Vivek Ramaswamy says racism is not “a top 50 problem” for any group – The Hollywood Reporter

Donald Trump’s legal troubles, coupled with the passionate devotion of his supporters, have made him one of the biggest wildcards in the history of presidential politics. But this Republican primary cycle has also been disrupted by one of Trump’s self-proclaimed biggest fans, Vivek Ramaswamy. The right-wing entrepreneur who said that willing to spend more than $100 million of his own money for his bid and making ending affirmative action and limiting U.S. military support for Ukraine centerpieces of his campaign, has emerged as enough of a contender that he received the majority of attacks in the first Republican presidential debate (the , which Trump skipped).

If elected, Ramaswamy, a graduate of Harvard and Yale, would be the youngest president in history and the first Indian American to hold the office. Known for trying to show off his rap skills during the election campaign (until he was asked by rapper Eminem’s label to stop by), with whom he spoke The Hollywood Reporter about race and Hollywood, the film he and his wife Dr. Apoorva Tewari is at odds, and his now shelved plans to finance a remake American History Xthe 1998 film starring Edward Norton and Edward Furlong as brothers in a family torn apart by racist violence.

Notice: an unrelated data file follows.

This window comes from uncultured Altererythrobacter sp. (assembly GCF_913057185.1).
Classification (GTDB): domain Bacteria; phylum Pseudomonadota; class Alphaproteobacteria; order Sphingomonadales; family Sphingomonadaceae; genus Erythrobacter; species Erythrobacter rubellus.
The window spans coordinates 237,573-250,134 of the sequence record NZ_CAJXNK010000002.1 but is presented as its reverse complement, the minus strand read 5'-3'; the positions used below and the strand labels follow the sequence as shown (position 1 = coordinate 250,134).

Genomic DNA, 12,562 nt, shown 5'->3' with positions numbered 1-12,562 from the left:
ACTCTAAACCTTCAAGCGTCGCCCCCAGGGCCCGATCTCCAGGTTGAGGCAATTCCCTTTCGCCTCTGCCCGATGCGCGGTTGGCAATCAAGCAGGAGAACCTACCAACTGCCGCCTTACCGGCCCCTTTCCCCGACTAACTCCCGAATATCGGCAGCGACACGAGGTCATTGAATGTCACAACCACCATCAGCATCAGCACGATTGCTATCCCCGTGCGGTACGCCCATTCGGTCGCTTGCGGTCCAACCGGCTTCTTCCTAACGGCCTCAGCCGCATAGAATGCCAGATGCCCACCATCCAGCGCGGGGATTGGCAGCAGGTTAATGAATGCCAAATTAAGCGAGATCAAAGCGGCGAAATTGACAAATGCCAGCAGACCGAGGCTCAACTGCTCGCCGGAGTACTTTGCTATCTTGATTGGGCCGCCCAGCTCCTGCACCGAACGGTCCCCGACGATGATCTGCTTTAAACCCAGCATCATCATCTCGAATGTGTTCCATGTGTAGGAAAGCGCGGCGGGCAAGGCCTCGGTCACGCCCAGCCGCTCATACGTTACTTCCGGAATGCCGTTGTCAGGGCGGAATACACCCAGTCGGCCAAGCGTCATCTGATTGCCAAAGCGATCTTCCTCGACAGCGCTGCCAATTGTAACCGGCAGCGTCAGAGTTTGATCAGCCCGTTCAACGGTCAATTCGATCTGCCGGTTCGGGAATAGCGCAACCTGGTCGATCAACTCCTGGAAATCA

What is your favorite film of all time?

I like gladiator And The Dark Knightand I like Interstellaralso by Christopher Nolan.

What movie does your wife love that you hate?

That Reese Witherspoon movie, Naturally blond. She finds it very funny.

And you do not?

No. It’s not so good.

GOP strategist Karl Rove once credited it The Cosby Show with paving the way for America’s first black president. Do you think diverse representation on screen is effective?

One of the shows that I like in this way is The Jeffersonsthat I saw as a child. The Jeffersons And South Park are two of my favorite shows. Taking an honest look at culturally sensitive topics is important for initiating honest conversations and doing so without constraints.

Do you think the different portrayals on screen have influenced you personally?

You mean represented by a [particular] Minority? Not really. Part of what we need is to create enough honesty in storytelling that allows for people from different backgrounds in every way. Diversity is not just your genetics. There are many types of diversity, such as the ability to see similarities and stories related to values ​​in the people portrayed on screen. And I think that sometimes we fall into the trap of thinking that just because someone looks like us, that means they’ll connect with the audience – and maybe on a superficial level that can sometimes be true. But I think it goes much deeper when you’re able to go beyond the mere surface and create a piece of art, a film, a movie or a show that really touches on the commonality of values ​​that the audience shares. I don’t think that’s being done enough at the moment.